2FA enabled, but not required?

Community Member
edited November 2018 in 1Password in the Browser

I have 2FA enabled, but it never pops up after I insert my master password on 1Password X. Kind of defeats the purpose of 2FA. What's up?

1Password Version: Not Provided
Extension Version: 1.12.3
OS Version: Windows 10
Sync Type: Not Provided


  • dankyung
    1Password Alumni

    Hi @jaydiculous,

    When you are using 1Password locally, there is no authentication happening. You are merely decrypting your local encrypted data, that means 2FA is not required when entering your master password. 1Password security is based on encryption, not authentication.

    2FA on 1Password only prevents an unauthorized user from logging into your account on a new device.


  • jaydiculous
    Community Member

    @dankyung I'm coming from a Lastpass world so when ever I logged in, I always had to use 2FA regardless if it was an old or new device. As long as 2FA works for new devices, I'm not that concerned. I thought it was a on at all time function. Any reason why it isn't? I don't think encryption has anything to do with having another layer to login to prove you are who you are.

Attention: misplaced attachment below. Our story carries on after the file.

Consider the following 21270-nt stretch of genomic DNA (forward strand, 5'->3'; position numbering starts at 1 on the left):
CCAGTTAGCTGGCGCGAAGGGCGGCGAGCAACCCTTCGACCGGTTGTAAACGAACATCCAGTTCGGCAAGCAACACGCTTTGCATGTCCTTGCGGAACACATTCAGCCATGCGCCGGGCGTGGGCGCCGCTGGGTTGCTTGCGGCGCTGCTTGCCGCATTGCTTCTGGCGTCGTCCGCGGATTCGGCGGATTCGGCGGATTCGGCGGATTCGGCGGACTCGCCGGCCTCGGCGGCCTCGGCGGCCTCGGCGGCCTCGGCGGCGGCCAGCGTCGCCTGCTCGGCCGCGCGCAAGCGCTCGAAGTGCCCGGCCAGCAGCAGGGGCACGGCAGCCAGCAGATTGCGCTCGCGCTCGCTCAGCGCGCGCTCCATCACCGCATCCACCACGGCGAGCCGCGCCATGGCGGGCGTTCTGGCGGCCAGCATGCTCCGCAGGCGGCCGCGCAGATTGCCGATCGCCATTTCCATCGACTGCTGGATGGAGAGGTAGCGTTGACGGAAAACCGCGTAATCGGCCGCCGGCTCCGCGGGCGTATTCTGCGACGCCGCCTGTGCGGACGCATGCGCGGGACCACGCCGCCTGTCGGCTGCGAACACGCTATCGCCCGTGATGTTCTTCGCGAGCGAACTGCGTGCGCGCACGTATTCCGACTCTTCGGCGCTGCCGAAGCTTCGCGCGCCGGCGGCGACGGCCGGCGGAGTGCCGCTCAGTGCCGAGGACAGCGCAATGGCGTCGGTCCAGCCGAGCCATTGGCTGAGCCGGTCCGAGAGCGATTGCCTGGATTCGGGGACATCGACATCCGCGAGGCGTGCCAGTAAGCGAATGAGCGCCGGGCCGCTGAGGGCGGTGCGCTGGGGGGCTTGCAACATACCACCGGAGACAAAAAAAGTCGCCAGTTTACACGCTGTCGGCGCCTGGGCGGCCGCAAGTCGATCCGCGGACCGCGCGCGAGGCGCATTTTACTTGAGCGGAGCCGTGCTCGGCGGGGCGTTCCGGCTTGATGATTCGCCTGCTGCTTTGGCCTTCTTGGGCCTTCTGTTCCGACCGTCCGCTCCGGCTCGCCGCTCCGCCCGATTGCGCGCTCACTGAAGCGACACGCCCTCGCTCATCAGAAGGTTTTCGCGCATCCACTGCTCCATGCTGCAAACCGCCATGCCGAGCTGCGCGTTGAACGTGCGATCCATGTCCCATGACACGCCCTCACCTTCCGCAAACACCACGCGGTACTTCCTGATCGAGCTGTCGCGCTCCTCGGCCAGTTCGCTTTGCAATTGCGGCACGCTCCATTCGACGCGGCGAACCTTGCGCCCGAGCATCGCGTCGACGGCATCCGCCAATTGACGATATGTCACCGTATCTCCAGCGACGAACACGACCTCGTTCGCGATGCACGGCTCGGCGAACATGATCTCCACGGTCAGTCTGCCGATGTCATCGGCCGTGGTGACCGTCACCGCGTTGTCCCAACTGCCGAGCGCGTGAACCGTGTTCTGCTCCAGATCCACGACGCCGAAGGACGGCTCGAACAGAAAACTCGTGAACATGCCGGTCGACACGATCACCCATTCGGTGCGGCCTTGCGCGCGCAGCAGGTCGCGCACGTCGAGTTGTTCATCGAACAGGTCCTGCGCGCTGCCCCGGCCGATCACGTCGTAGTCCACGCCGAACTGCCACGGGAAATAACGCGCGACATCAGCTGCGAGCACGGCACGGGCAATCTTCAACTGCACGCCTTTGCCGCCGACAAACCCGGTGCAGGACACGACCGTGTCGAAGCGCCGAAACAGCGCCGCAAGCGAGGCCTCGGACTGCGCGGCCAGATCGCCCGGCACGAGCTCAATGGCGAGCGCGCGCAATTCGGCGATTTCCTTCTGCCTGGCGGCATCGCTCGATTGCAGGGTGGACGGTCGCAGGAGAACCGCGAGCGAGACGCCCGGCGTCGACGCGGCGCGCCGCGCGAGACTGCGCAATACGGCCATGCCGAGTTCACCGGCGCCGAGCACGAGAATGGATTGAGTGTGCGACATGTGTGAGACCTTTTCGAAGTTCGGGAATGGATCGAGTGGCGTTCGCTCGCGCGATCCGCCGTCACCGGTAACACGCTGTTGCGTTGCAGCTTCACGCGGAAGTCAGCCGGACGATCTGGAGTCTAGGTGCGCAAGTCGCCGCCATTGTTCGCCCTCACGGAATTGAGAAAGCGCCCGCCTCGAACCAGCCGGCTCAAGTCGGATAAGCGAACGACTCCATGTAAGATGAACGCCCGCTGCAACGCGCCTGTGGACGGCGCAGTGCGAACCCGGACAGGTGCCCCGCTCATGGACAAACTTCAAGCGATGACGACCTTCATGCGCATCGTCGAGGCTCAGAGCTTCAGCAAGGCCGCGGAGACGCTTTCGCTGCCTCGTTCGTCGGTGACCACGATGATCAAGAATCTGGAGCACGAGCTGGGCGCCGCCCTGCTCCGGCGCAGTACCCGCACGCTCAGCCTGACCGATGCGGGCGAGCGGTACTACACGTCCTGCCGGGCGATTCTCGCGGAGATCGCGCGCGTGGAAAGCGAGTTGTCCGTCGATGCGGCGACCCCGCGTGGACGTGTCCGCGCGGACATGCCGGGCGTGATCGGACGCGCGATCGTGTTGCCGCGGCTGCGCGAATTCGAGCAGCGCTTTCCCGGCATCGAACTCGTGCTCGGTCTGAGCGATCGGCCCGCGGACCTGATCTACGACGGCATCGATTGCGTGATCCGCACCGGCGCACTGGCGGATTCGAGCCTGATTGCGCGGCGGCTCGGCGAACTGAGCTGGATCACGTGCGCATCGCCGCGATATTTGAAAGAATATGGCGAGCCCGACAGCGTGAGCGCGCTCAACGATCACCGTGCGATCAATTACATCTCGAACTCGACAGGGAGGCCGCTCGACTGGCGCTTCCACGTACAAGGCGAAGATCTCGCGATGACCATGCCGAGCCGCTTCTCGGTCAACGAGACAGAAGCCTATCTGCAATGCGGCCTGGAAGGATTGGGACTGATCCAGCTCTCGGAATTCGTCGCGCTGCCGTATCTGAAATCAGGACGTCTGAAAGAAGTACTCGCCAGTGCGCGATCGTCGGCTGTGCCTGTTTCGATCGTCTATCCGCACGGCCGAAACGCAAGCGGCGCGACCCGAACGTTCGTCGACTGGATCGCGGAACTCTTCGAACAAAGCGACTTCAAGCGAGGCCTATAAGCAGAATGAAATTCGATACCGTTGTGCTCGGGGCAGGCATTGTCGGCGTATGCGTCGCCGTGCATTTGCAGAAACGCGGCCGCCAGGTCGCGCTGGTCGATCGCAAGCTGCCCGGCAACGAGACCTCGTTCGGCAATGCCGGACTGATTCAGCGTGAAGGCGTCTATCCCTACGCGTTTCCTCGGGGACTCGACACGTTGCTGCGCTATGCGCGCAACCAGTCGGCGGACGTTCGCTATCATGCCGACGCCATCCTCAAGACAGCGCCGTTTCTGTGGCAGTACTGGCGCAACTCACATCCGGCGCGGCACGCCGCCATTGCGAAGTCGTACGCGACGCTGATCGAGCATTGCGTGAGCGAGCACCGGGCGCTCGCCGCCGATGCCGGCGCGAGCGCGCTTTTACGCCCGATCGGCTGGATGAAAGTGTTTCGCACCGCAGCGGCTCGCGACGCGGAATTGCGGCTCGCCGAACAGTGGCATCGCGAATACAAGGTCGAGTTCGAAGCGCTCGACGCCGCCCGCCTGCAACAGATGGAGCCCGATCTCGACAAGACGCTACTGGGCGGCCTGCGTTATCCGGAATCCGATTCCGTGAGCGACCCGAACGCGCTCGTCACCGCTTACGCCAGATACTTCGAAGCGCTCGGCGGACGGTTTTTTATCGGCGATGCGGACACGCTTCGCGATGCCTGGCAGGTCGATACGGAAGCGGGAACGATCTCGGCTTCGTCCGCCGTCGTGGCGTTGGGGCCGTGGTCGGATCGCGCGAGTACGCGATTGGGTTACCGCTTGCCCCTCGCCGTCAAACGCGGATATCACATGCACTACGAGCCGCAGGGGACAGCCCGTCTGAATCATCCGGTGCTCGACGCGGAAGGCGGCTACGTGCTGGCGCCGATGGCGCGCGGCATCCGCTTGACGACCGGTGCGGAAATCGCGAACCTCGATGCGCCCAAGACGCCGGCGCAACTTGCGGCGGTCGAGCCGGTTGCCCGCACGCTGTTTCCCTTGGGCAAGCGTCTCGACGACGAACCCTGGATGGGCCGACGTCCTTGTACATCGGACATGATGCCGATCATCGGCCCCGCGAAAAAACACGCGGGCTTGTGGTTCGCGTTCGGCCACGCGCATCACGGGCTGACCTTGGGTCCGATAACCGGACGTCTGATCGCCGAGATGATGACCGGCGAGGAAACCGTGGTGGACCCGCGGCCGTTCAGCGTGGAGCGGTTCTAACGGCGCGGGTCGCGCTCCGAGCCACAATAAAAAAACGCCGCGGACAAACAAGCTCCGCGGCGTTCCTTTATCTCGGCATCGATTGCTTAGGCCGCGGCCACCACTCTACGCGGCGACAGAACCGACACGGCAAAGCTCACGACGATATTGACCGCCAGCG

• AGAlumB
    1Password Alumni

    @jaydiculous: I think that's the source of the confusion. What you're describing is unlocking 1Password, which, as Dan mentioned, involves decrypting encrypted data, not authentication. This may help make the distinction clearer:

    Authentication and encryption in the 1Password security model

    When you have unlocked 1Password by entering your Master Password to decrypt your local data, you have not "logged in" to anything. That only happens when you sign into your account to authorize the app/browser initially. After that, you've already proved who you are, and your device already has the data. Requiring you to "log in" after that would either a) be security theater or b) preclude you being able to access your data without an internet connection: the data is still there.

    That's very intentional, as 1Password's security doesn't depend solely on authentication, and, frankly, most people expect to be able to get to their 1Password data when offline. So it's protected using encryption. Otherwise all 1Password users would need to have an active internet connection at all times in order to access their data. No cell service while traveling? You'd be out of luck.

    We don't get a lot of requests to make 1Password "online only" (though we do get a few here and there). And of course in regard to security, though some people want 1Password to "nuke" itself when credentials are changed elsewhere, if someone malicious had the device they could just keep offline to prevent that from happening anyway.

    Hopefully that makes things a bit clearer, but if you have any other questions be sure to let us know! :)

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